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Note from BW of Brazil: Well, this should in fact come as a surprise to no one; at least people who have followed the content of this blog closely for some time or paid attention to reports concerning race in Brazil. Many people, Brazilians and non-Brazilians have long argued that racism in Brazil is more of the veiled, more subtle variety. But we have long argued that, while veiled racism does indeed exist, blatant, obvious racism is also very common. Perhaps even more so in this day and age when people freely express racist sentiments in social networks. We see it in the racist comments and racist insults that people say everyday across the country. So it’s been a while since we’ve needed to put yet another myth about Brazil to rest. The last time we mentioned the rapper Dexter was when Malaak Shabazz came to Brazil to speak on the parallels between the situations of Afro-Brazilians and African-Americans last November, so it’s good to hear him drop some reality on folks who still view Brazil through rose-colored glasses!
Dexter: “For some time now, racism is no longer veiled in Brazil”
by Juca Guimarães
The rapper, who is preparing the release of a new album, said in an interview that the internet has allowed many “to declare their mediocre racist essence”
With 36 years down the road in music and militancy in hip-hop, rapper Dexter makes a blunt assessment about the facet of racism that is revealed in the country with the popularity of social networks in recent decades.
As in the US, Brazil advances very little to combat racism and attacks of hate are increasingly violent and frequent. Tensions are only increasing. In Dexter’s view, the construction of the self-esteem of crianças negras (black children) is directly related to positive role models and an urgent reform in the school curriculum.
Recently, the rapper Negra Li, of the group RZO, was the victim of a cowardly and anonymous attack. Her page was hacked and published the photo of a monkey.
Dexter defends reparations through the quota system and regrets that many black personalities don’t assume themselves as black, which could do much to combat racism.
The theme of racism doesn’t appear much in current rap lyrics. Has hip-hop turned his back on the problem?
Dexter – I agree that it’s not the main theme of the lyrics, but hip hop never turned its back on this and addresses this issue in daily lectures, chats on the streets and in songs.
What needs to change in Brazil so that the fight against racism really works?
Dexter – It’s necessary to invest more in education, from pre-school and principally in the home. People have to know our history, be it black, red, yellow and white. You only respect a people when you know their past, present, and struggle.
The contribution of black people to the development of Brazil is not recognized. For example, the great black personalities of the country are not remembered in the school books. Do you think this has contributed to racism in Brazil?
Dexter – Certainly, when you do not value the heroes of the people there is no identification. While one doesn’t tell the true history, we can’t change this. Children don’t have any references that they need, you must have greater representation. Unfortunately in Brazil, there are several black personalities who are icons that can occupy these places, ie, be references however they don’t assume themselves.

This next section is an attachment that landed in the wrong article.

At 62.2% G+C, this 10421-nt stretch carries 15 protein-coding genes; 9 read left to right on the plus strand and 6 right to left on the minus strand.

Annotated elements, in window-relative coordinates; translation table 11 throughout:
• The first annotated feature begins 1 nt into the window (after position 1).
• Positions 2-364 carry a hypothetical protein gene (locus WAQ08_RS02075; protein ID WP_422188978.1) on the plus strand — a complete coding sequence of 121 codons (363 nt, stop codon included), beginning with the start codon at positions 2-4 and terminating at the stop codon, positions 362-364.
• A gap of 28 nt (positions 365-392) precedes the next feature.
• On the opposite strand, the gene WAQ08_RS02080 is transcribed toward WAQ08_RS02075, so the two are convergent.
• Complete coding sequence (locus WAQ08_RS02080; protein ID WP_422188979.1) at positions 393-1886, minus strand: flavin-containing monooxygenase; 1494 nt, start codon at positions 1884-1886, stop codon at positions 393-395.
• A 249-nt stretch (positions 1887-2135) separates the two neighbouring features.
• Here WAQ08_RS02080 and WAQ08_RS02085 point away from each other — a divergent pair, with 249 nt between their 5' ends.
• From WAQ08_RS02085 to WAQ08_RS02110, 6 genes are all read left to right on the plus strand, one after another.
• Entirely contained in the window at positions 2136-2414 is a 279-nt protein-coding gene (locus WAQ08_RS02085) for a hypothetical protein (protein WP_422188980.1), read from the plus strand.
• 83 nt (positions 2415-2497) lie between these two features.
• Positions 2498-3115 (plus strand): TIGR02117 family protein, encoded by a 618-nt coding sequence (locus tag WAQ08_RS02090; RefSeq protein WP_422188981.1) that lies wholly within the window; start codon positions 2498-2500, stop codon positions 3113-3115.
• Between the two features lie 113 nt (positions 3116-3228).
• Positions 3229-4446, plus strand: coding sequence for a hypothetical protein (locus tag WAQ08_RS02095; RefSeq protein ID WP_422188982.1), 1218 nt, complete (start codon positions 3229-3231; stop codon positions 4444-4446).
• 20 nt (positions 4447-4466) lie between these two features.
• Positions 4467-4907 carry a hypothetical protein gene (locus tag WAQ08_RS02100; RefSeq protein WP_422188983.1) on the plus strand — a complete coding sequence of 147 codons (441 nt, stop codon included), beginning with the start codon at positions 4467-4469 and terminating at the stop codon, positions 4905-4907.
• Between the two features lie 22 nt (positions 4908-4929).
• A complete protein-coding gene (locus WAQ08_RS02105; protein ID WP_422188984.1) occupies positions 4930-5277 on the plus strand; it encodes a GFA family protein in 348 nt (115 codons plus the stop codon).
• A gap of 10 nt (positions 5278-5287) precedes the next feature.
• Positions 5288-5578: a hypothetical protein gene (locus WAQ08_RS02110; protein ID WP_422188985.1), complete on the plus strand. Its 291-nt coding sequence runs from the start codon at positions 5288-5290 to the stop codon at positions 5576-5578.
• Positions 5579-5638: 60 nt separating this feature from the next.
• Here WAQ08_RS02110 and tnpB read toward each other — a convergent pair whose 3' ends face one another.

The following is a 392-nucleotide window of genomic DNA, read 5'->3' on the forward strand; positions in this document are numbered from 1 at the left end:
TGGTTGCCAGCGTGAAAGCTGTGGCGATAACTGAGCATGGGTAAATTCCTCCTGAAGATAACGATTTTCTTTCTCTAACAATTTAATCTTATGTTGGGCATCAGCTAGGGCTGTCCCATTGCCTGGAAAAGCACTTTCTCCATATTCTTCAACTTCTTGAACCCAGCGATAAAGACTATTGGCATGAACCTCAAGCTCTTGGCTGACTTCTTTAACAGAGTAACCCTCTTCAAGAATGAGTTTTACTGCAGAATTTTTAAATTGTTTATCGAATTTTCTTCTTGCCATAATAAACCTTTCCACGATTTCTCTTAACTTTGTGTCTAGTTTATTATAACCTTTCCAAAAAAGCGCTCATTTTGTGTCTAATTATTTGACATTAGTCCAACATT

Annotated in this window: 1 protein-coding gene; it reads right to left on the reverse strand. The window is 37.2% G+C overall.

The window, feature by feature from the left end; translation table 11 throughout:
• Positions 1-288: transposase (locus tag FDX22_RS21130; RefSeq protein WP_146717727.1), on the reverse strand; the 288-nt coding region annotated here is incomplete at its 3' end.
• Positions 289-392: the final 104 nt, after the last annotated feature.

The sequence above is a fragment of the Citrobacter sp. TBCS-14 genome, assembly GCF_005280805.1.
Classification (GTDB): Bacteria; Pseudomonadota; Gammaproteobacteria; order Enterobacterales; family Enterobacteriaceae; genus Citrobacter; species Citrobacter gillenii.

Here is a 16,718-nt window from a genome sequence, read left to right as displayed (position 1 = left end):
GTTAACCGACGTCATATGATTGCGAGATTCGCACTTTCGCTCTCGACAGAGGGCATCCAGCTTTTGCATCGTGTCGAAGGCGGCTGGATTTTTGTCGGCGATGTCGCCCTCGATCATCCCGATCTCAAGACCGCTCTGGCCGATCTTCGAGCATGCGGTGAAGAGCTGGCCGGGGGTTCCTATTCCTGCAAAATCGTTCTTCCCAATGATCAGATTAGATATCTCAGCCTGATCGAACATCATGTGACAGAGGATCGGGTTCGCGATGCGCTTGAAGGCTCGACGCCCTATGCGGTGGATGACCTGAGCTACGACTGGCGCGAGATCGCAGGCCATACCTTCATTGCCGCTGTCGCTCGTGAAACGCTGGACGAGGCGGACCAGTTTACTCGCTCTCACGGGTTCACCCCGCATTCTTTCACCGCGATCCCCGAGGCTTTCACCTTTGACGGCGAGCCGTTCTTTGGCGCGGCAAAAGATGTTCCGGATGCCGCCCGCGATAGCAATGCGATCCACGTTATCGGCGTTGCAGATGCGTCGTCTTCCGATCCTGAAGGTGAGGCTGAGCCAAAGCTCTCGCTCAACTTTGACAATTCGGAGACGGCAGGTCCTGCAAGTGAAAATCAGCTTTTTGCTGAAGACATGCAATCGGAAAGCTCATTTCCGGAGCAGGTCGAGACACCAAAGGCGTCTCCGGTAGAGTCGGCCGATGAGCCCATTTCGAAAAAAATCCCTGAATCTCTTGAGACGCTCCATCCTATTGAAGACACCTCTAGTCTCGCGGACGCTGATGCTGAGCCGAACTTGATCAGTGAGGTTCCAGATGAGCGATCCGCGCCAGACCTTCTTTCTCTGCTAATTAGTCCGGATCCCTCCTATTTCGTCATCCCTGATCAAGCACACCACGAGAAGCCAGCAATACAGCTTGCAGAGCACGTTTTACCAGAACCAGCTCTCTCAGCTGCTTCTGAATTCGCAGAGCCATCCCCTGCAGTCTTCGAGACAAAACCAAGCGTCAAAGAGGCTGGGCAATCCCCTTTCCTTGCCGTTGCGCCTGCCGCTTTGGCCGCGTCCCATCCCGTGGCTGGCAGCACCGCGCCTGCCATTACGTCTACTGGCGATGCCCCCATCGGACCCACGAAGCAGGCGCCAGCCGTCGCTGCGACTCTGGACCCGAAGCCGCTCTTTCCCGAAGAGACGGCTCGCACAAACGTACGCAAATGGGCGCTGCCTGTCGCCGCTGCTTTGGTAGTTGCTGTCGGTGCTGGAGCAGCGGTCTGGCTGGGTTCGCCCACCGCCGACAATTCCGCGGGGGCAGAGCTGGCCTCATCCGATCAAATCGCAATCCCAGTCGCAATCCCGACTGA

In the US there are openly racist groups like the KKK, do you believe that Brazilian society is heading down the same path?
Dexter – In Brazil there are have always been racist groups. Brazil is racist in the extreme, Brazilian society is racist! We blacks suffer veiled racism in Brazil, but for some time now, it’s no longer so veiled. Racists express themselves daily in the streets, but also on the Internet, which today is a vehicle that can indeed hide his face, but can also perfectly provide that declare your mediocre racist essence.
What can be done to increase the self-esteem of black children so that they value and admire their origins?
Dexter – Education, tell the real history of black people. Show and tell them about the references: Malcolm X, Martin Luther King, Zumbi, (historian) Clóvis Moura, KL Jay, Zezé Motta, Abdias do Nascimento, Dandara of Palmares, among others.
Do you favor that the history of Africa being part of the school curriculum?
Dexter – Yes, I am totally in favor, not only the history of the continent of our ancestors, but also the history of hip hop. Brazil is the second blackest country in the world, only losing to Nigeria. How is it that our true history is not told in our schools?!
What is your opinion about the system of quotas for blacks in universities and in public competition?
Dexter – Brazil owes much to black people after all, who constructed this country and nothing gained in return? I think the quota system is legitimate and don’t come to me with the story of “coitadismo” (victimhood), the balance never weighs equally. We are speaking here of reparation!
What’s new about your new album? The prediction was to come out this year, isn’t it?
Dexter – Flor de Lótus (Lotus Flower) is a disc divided into two parts: it depicts the end of the exile and the beginning of my freedom, is a very important transition. The new thing ranges from the production to the way of singing of this new world in which I am living. Yes, the album still comes out this month.
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